WASHINGTON, DC — A real-world comparison of clopidogrel vs prasugrel (Effient, Lilly/Daiichi-Sankyo) in nearly 12 000 acute coronary syndrome (ACS) patients undergoing PCI revealed no significant differences in the rate of major adverse cardiovascular events (MACE) between the two antiplatelet agents.
Prasugrel was associated with a significantly lower adjusted risk of stent thrombosis, however, and a higher risk of bleeding compared with clopidogrel.
"We know very well from the TRITON-TIMI 38 trial, which is a randomized clinical trial, that prasugrel reduced the risk of adverse cardiovascular events compared with clopidogrel among ACS patients treated with PCI," said lead investigator Dr Tracy Wang (Duke Clinical Research Institute, Durham, NC). "We did see a higher risk of major bleeding in that trial associated with prasugrel therapy, but we have very limited data on the comparative effectiveness or safety of these therapies when they're used in routine clinical practice, especially within the US."
The results of the study, known as TRANSLATE-ACS , were presented this week at TCT 2014 . In this observational study, which enrolled patients between 2010 and 2012, 11 969 STEMI and NSTEMI patients treated with PCI and prasugrel or clopidogrel during the index hospitalization were included in the trial. In total, 3123 patients were treated with prasugrel and 8846 were treated with clopidogrel.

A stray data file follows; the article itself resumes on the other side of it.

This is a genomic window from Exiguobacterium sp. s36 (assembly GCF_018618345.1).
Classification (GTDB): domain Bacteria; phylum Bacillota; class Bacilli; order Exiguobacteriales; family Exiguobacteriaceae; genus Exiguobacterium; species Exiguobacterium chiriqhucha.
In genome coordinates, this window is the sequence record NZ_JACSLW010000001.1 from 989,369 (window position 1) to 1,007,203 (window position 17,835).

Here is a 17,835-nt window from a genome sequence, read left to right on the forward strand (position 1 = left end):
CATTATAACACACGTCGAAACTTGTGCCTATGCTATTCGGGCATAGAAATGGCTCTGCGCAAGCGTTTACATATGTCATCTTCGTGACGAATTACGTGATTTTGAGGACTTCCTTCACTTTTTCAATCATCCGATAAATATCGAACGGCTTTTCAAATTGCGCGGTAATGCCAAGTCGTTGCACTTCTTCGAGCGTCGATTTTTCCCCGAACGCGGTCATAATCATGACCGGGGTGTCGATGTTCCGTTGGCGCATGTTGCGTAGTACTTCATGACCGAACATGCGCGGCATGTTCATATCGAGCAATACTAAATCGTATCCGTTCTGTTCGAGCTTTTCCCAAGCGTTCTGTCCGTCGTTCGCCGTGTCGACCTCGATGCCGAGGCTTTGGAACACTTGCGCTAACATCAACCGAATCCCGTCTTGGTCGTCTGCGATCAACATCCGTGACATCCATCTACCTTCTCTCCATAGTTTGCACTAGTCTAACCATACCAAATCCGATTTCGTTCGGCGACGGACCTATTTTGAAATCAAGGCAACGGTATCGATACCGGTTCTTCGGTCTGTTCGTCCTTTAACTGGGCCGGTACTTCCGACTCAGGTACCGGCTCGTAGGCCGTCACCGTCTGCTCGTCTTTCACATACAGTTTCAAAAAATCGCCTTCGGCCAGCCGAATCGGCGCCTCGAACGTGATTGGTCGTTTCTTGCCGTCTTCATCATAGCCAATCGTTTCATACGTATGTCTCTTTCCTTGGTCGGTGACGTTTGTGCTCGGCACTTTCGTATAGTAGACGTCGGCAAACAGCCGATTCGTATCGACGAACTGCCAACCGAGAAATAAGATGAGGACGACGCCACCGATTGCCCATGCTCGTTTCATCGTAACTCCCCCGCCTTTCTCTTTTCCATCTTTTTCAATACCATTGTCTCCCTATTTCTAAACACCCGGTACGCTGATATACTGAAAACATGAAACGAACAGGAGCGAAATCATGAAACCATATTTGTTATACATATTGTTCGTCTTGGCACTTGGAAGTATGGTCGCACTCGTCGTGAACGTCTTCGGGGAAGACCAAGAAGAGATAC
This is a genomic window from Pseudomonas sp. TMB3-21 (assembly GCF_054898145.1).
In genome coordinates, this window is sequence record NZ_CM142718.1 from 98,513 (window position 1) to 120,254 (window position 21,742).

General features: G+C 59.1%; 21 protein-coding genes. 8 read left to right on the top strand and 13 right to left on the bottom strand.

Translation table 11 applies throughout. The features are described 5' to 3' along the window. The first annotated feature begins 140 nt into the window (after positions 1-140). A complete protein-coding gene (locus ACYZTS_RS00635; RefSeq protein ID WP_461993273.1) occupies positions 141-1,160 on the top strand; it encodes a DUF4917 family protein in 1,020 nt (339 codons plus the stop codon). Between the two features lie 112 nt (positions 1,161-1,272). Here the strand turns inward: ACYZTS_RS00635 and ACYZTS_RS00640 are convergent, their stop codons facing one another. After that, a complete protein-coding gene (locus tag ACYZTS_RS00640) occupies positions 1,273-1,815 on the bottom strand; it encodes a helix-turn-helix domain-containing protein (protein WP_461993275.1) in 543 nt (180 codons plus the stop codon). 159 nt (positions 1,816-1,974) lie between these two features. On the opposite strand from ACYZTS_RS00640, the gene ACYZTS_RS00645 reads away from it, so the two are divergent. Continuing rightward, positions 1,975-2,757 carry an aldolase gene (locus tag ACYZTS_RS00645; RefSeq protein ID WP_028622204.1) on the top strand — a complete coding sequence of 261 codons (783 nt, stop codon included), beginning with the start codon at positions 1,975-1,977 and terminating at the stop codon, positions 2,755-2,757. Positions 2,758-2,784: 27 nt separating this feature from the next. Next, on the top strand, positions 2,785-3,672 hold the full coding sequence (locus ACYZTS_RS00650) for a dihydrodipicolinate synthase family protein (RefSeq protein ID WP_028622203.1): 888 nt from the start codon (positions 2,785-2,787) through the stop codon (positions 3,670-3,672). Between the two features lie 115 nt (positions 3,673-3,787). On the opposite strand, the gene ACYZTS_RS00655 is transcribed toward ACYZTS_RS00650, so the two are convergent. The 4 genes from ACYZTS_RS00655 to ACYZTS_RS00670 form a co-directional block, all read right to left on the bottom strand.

One of the findings of TRANSLATE-ACS was that patients treated with prasugrel differed significantly from those treated with clopidogrel. Prasugrel patients were younger, more likely to be male, and more likely to have had a STEMI. The prasugrel patients were significantly less likely to have a prior MI, prior CABG, or prior stroke/transient ischemic attack. They were also less likely to have diabetes and to have undergone multivessel PCI. They were more likely to have been treated with a drug-eluting stent.
In the unadjusted analysis, the MACE rates—a composite of death, MI, stroke, or unplanned revascularization—were significantly higher with clopidogrel than with prasugrel (17.3% vs 13.5%; p<0.0001). However, in adjusted models that factored in the disparate patient characteristics, including inverse-probability weighting and propensity-matching, there was no significant difference in the MACE rates. Secondary analyses showed similar results.
In the adjusted analysis, including the intention-to-treat and as-treated patients, prasugrel was associated with lower rates of stent thrombosis. Event rates were low, around 1%, but prasugrel lowered the relative risk of stent thrombosis by 37% in the intention-to-treat analysis. GUSTO severe or moderate bleeding rates were significantly higher with prasugrel in the adjusted analyses, with patients having a 30% higher relative risk of bleeding if they received prasugrel compared with clopidogrel. The increased bleeding risk, however, was not significant when researchers focused their analysis on patients most likely to receive prasugrel in US practice.
What to Make of Observational Data?